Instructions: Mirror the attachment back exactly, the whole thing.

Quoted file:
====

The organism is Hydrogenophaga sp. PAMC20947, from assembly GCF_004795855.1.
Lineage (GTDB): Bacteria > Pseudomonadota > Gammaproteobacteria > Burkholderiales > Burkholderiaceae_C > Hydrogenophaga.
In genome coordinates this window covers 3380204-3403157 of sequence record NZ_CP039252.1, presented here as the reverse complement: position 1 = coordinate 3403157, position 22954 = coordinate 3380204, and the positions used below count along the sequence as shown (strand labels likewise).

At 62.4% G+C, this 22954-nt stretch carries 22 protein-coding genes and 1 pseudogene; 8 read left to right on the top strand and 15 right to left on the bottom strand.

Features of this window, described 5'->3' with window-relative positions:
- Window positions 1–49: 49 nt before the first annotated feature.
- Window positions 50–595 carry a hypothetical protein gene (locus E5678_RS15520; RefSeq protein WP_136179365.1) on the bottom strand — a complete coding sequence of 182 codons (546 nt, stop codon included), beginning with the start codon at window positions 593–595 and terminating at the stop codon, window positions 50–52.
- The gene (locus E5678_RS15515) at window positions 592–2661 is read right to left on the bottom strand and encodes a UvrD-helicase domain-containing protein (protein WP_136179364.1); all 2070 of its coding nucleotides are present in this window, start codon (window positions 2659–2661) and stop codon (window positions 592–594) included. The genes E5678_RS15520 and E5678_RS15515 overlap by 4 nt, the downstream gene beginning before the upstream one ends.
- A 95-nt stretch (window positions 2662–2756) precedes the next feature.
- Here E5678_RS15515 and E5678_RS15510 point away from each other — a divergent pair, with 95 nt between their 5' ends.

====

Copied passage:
The organism is Hydrogenophaga sp. PAMC20947, from assembly GCF_004795855.1.
Lineage (GTDB): Bacteria > Pseudomonadota > Gammaproteobacteria > Burkholderiales > Burkholderiaceae_C > Hydrogenophaga.
In genome coordinates this window covers 3380204-3403157 of sequence record NZ_CP039252.1, presented here as the reverse complement: position 1 = coordinate 3403157, position 22954 = coordinate 3380204, and the positions used below count along the sequence as shown (strand labels likewise).

At 62.4% G+C, this 22954-nt stretch carries 22 protein-coding genes and 1 pseudogene; 8 read left to right on the top strand and 15 right to left on the bottom strand.

Features of this window, described 5'->3' with window-relative positions:
- Window positions 1–49: 49 nt before the first annotated feature.
- Window positions 50–595 carry a hypothetical protein gene (locus E5678_RS15520; RefSeq protein WP_136179365.1) on the bottom strand — a complete coding sequence of 182 codons (546 nt, stop codon included), beginning with the start codon at window positions 593–595 and terminating at the stop codon, window positions 50–52.
- The gene (locus E5678_RS15515) at window positions 592–2661 is read right to left on the bottom strand and encodes a UvrD-helicase domain-containing protein (protein WP_136179364.1); all 2070 of its coding nucleotides are present in this window, start codon (window positions 2659–2661) and stop codon (window positions 592–594) included. The genes E5678_RS15520 and E5678_RS15515 overlap by 4 nt, the downstream gene beginning before the upstream one ends.
- A 95-nt stretch (window positions 2662–2756) precedes the next feature.
- Here E5678_RS15515 and E5678_RS15510 point away from each other — a divergent pair, with 95 nt between their 5' ends.